The head of the United Nations rural development arm is in Rwanda to strengthen collaboration with the central African country in the field of agriculture, which provides employment to more than 80 per cent of the population.
Kanayo F. Nwanze, President of the International Fund for Agricultural Development (IFAD), is expected to confer with President Paul Kagame and meet with top Government officials from the finance, agriculture and trade ministries during the three-day visit, the agency said in a statement.
The IFAD delegation will also meet with rural women and men participating in projects funded by the agency, which works with the rural poor to enable them to grow and sell more food, as well as increase their incomes.
Agriculture is the backbone of Rwanda's economy, contributing an average of about 36 per cent of the country's gross domestic product (GDP) between 2001 and 2008. The sector is, however, fragile. Rough terrain, soil erosion and climatic hazards combine with geography and the lack of modern technology to create serious constraints to agricultural development.
On Monday, Mr. Nwanze will visit Bugesera district in eastern Rwanda to inaugurate the local community innovation centre and meet with local officials, project participants in the field, and a cooperative of silkworm farmers in Ntarama. The centre will be a platform for delivering services and support to farmers, including regular training on business development, writing business plans, and cooperative development and management.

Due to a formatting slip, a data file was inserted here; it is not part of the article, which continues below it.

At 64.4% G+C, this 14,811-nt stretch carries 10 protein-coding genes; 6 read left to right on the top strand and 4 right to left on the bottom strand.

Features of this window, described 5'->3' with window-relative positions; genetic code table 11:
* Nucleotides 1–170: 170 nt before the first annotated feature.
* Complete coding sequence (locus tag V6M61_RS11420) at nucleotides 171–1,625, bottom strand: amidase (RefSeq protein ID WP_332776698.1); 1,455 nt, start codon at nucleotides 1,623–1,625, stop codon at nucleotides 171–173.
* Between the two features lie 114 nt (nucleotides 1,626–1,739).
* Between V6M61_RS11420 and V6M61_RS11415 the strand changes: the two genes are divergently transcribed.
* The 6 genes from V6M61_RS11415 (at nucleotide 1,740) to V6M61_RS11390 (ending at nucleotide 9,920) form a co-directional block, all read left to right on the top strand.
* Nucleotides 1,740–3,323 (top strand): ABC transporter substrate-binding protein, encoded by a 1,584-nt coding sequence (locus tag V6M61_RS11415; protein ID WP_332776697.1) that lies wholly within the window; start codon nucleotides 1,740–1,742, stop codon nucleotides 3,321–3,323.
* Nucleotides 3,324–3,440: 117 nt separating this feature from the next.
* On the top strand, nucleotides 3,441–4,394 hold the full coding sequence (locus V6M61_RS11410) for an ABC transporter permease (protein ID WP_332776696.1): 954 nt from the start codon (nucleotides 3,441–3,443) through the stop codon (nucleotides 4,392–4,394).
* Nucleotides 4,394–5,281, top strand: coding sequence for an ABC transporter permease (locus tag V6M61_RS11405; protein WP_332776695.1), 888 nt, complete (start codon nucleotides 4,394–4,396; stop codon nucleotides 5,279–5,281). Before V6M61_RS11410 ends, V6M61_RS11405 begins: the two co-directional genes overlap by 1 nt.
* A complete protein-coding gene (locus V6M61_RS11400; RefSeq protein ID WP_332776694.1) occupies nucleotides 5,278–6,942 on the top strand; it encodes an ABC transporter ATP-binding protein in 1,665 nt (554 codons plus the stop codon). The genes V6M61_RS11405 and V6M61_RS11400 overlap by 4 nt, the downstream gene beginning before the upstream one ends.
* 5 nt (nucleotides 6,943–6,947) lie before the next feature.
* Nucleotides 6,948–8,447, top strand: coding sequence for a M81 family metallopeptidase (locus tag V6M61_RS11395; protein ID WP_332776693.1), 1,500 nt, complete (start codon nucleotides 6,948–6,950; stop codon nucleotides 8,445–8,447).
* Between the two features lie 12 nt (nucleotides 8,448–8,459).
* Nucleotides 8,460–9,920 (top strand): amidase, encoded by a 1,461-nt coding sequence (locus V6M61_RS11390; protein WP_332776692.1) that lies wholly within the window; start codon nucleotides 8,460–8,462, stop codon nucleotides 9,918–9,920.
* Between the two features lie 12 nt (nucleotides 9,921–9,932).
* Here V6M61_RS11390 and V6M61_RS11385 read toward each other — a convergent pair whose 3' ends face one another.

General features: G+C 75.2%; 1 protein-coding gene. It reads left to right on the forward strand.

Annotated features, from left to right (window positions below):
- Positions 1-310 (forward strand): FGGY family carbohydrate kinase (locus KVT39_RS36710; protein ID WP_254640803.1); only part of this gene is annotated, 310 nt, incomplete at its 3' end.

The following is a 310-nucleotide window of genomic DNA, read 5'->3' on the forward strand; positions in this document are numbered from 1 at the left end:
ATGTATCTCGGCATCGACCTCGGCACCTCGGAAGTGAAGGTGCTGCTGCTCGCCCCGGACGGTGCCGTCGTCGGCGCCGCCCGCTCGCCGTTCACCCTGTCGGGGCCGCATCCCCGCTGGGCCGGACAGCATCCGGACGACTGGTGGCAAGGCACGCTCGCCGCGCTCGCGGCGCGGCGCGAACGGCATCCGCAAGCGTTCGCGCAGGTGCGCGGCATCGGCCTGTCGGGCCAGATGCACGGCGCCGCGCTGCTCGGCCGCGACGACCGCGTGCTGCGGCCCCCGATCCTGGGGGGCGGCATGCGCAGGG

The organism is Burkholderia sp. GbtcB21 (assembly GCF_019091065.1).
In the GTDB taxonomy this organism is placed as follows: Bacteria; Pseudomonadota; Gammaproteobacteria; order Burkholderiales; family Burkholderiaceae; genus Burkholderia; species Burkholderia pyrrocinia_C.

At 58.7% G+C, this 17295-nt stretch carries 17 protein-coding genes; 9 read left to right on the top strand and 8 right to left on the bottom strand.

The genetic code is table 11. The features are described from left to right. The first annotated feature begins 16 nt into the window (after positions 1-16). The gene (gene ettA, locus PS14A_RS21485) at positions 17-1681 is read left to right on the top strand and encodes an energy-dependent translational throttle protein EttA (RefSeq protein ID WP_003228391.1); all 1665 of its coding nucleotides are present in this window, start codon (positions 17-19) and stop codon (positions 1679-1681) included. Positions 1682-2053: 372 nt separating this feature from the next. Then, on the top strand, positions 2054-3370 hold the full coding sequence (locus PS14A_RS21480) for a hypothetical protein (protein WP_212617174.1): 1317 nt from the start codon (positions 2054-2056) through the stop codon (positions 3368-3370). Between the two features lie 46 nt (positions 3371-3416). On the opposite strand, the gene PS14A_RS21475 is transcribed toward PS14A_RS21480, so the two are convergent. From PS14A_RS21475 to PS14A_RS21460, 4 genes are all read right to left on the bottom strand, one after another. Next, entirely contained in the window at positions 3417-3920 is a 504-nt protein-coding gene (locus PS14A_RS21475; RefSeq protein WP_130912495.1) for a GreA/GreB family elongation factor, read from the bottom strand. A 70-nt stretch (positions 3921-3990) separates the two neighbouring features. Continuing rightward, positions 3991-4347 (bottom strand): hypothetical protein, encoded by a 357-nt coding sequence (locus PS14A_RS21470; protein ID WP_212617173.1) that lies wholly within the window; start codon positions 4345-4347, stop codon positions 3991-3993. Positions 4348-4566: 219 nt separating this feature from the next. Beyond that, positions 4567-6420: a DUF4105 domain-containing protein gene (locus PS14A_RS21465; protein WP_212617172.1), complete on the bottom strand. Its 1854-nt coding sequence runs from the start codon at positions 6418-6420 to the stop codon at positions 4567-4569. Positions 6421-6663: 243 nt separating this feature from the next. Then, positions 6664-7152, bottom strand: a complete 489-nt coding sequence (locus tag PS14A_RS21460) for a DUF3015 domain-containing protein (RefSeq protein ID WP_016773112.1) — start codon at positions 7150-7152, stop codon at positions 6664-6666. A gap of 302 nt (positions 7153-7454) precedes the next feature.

IFAD is supporting the Government of Rwanda in its efforts to gradually shift from subsistence agriculture to market-oriented farming.
Since 1981, IFAD has financed 13 rural development programmes and projects in Rwanda – amounting to nearly $150 million – that have benefited more than 373,200 households. The financing provided by IFAD consists of loans with highly concessional terms and, since 2008, grant funding.